As for Max, we took her over to meet him in early December. The first time she visited, he followed her as she explored all over the apartment, going into all the places she’d just vacated, presumably to make sure she hadn’t messed anything up. I took her over there on a pretty regular basis, and by Christmastime they were buddies, and would chase each other around the house.
Now we live in a bigger place, with stairs that Sabrina loves to tear up and down. Most nights she sleeps curled up at my feet. We still call her “kitten” even though technically I guess she’s an adult now. She rarely meows… mostly she makes little chirping noises. But sometimes when one of us leaves she’ll stand at the door downstairs and meow piteously. I think she loves us.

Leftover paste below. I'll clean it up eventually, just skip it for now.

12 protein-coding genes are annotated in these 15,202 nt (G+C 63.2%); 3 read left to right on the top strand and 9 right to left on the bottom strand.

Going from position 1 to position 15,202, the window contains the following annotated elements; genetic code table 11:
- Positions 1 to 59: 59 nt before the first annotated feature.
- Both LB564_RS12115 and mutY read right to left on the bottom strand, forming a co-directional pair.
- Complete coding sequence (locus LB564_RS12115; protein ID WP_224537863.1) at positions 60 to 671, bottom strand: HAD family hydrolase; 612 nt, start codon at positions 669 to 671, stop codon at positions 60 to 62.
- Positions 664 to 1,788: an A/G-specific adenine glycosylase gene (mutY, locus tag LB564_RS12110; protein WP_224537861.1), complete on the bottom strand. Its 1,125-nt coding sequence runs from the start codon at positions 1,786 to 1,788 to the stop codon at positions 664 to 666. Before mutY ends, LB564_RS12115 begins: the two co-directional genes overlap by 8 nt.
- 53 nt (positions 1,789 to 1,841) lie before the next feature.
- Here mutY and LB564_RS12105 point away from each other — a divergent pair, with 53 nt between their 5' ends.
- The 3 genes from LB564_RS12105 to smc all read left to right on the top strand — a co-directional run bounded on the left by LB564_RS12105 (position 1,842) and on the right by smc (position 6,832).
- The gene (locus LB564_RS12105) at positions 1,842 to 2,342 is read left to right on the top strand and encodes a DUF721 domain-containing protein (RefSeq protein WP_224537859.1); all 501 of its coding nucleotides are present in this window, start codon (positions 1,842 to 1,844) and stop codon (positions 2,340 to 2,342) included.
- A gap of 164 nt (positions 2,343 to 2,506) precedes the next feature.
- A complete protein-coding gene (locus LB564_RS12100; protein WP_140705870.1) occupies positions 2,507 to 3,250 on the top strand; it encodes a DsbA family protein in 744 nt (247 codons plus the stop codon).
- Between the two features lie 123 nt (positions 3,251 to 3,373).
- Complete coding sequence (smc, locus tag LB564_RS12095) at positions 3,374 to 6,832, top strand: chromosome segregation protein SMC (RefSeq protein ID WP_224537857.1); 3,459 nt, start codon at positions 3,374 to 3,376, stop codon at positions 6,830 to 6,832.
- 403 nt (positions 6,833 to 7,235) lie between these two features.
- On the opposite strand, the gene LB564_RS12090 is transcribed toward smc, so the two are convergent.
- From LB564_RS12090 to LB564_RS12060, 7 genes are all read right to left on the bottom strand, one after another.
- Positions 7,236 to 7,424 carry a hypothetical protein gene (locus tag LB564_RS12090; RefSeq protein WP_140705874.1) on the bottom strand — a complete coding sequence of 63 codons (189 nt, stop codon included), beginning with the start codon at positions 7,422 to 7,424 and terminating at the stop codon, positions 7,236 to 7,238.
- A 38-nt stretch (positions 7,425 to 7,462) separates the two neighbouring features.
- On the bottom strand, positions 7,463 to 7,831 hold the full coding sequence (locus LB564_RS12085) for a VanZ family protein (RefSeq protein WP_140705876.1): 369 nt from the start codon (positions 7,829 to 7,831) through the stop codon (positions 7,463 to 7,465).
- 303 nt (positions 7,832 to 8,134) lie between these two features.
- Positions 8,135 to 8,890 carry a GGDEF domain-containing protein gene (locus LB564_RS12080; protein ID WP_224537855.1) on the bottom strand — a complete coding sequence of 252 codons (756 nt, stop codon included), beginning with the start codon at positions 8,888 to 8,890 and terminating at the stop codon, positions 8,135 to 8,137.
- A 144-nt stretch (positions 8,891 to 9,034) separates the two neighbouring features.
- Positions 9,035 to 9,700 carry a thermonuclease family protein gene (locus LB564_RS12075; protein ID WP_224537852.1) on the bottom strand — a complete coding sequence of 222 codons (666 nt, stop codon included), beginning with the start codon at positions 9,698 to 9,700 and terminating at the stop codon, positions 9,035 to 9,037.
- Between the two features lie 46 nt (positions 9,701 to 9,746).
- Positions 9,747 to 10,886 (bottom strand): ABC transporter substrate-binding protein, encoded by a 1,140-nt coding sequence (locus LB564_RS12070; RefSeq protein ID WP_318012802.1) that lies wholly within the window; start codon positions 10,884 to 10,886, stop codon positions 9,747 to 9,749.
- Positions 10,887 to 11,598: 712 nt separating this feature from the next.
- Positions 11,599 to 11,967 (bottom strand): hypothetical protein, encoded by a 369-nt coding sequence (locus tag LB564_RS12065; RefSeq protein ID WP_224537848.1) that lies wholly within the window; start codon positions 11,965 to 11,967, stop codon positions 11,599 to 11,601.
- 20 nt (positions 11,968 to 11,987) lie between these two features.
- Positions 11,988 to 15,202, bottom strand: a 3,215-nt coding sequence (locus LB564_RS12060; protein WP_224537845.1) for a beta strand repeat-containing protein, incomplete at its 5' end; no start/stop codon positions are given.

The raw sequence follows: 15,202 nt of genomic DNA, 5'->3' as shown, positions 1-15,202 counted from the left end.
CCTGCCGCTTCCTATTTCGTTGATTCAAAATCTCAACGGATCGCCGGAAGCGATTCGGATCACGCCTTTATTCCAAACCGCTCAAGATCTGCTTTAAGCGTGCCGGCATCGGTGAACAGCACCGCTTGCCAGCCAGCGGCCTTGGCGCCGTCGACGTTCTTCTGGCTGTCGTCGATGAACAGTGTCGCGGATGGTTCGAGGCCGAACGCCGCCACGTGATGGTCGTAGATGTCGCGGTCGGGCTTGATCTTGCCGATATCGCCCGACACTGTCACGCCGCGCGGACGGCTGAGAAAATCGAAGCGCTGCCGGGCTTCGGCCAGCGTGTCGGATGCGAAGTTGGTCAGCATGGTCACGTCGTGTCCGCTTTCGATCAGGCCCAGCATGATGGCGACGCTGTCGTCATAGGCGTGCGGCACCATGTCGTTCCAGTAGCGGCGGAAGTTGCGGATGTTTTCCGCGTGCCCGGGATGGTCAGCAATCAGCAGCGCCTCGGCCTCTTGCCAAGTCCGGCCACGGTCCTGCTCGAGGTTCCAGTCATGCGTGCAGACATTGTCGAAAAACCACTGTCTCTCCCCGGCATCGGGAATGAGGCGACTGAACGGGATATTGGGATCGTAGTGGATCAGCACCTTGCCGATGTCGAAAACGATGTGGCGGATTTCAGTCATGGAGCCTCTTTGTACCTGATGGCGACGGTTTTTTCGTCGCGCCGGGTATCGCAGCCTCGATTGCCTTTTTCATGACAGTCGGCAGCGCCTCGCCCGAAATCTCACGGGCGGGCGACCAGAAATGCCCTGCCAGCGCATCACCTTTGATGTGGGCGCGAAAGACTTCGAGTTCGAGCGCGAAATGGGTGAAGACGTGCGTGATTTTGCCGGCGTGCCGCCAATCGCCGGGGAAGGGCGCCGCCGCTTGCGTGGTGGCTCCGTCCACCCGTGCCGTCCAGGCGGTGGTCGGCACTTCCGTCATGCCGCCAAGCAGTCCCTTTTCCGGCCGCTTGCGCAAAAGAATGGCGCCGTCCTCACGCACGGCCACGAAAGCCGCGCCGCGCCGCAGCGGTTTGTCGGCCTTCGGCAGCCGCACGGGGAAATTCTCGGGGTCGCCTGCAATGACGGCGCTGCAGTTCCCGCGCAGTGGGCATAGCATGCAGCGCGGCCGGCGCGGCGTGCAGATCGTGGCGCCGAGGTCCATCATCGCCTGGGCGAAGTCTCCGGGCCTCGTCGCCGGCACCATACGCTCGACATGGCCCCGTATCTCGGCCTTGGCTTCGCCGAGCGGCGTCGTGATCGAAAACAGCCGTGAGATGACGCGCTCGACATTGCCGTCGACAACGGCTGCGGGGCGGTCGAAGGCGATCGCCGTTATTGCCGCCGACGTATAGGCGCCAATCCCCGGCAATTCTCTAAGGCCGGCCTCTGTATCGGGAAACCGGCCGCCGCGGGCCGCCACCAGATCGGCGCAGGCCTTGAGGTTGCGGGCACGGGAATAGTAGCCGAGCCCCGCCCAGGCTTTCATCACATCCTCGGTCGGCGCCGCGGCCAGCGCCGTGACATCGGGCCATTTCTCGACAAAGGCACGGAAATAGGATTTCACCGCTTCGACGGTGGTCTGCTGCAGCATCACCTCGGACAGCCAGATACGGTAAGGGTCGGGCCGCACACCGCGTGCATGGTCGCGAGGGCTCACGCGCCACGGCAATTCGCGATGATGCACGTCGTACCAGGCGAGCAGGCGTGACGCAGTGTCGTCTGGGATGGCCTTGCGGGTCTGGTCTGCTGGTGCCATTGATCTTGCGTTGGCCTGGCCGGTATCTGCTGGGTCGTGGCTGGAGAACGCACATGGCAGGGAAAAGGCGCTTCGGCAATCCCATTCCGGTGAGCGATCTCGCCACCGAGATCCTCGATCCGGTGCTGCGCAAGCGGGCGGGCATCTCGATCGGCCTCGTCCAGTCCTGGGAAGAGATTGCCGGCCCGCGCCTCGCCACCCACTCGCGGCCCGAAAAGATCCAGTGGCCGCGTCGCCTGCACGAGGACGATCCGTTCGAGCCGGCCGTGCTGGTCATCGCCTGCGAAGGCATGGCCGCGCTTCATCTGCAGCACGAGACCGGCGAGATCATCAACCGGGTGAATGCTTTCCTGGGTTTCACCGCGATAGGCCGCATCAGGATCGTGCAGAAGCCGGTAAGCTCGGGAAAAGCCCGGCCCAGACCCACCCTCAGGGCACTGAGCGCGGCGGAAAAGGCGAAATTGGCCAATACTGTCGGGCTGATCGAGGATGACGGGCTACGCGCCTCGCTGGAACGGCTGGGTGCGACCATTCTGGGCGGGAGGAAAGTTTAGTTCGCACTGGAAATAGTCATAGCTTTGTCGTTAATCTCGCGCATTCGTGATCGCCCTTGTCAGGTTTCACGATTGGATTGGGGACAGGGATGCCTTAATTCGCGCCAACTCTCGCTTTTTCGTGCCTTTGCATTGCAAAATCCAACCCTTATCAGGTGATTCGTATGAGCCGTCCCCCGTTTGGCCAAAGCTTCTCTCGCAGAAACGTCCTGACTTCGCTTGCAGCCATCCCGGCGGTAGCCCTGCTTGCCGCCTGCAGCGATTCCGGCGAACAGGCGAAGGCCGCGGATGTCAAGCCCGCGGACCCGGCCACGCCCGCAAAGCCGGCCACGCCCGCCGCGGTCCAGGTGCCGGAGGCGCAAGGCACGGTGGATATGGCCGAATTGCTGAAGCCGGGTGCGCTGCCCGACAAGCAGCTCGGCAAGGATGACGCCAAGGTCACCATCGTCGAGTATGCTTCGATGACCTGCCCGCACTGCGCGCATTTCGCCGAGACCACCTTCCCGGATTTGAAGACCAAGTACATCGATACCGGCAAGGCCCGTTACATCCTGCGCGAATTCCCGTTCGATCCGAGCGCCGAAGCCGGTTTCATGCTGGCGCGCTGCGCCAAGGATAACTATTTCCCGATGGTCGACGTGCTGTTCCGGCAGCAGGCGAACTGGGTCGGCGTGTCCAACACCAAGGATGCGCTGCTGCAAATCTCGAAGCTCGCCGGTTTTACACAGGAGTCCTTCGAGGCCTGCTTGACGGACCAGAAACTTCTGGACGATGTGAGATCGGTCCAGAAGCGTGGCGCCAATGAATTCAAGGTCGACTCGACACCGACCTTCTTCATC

Happy Adoptiversary, Sabrina. You’ve been making my home happier for a year now, and I’m so thankful for you. Here’s to many more years together.
Supernatural horror is a massive subgenre, and many excellent works have been made simply using ghosts and demons as scary monsters. They let us all indulge the little parts of our mind that, in the middle of the night, goes back to our ancestors in caves and wonders “what if there really is something out there?” Then there are those that try using the supernatural as symbols of a real world terror. Not all of those work as well as simple chillers, but when the writers have a good understanding of the issue they are talking about, and a good grasp of the art of subtlety, the results can be wonderful. In fact, they can be used to talk about issues that are hard to portray directly.